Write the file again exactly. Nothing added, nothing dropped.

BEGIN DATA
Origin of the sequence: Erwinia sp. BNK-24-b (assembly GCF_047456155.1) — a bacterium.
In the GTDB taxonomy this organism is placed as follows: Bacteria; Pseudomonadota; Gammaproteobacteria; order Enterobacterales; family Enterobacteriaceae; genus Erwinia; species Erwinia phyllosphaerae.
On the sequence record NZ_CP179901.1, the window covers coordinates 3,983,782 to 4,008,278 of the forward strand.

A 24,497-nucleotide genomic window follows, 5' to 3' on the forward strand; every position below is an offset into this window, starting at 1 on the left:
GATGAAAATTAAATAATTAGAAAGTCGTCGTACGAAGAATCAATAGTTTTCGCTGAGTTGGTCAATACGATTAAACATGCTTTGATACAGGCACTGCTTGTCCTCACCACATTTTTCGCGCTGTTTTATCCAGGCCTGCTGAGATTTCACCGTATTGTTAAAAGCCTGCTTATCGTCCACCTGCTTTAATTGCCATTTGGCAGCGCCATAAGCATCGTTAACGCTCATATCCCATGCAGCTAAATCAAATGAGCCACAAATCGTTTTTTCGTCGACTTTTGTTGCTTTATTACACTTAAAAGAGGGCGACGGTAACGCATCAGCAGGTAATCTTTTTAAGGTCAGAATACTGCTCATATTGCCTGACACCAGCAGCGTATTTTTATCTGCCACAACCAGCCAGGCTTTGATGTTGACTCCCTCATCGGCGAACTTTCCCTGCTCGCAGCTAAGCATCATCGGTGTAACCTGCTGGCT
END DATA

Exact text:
Origin of the sequence: Erwinia sp. BNK-24-b (assembly GCF_047456155.1) — a bacterium.
In the GTDB taxonomy this organism is placed as follows: Bacteria; Pseudomonadota; Gammaproteobacteria; order Enterobacterales; family Enterobacteriaceae; genus Erwinia; species Erwinia phyllosphaerae.
On the sequence record NZ_CP179901.1, the window covers coordinates 3,983,782 to 4,008,278 of the forward strand.

A 24,497-nucleotide genomic window follows, 5' to 3' on the forward strand; every position below is an offset into this window, starting at 1 on the left:
GATGAAAATTAAATAATTAGAAAGTCGTCGTACGAAGAATCAATAGTTTTCGCTGAGTTGGTCAATACGATTAAACATGCTTTGATACAGGCACTGCTTGTCCTCACCACATTTTTCGCGCTGTTTTATCCAGGCCTGCTGAGATTTCACCGTATTGTTAAAAGCCTGCTTATCGTCCACCTGCTTTAATTGCCATTTGGCAGCGCCATAAGCATCGTTAACGCTCATATCCCATGCAGCTAAATCAAATGAGCCACAAATCGTTTTTTCGTCGACTTTTGTTGCTTTATTACACTTAAAAGAGGGCGACGGTAACGCATCAGCAGGTAATCTTTTTAAGGTCAGAATACTGCTCATATTGCCTGACACCAGCAGCGTATTTTTATCTGCCACAACCAGCCAGGCTTTGATGTTGACTCCCTCATCGGCGAACTTTCCCTGCTCGCAGCTAAGCATCATCGGTGTAACCTGCTGGCT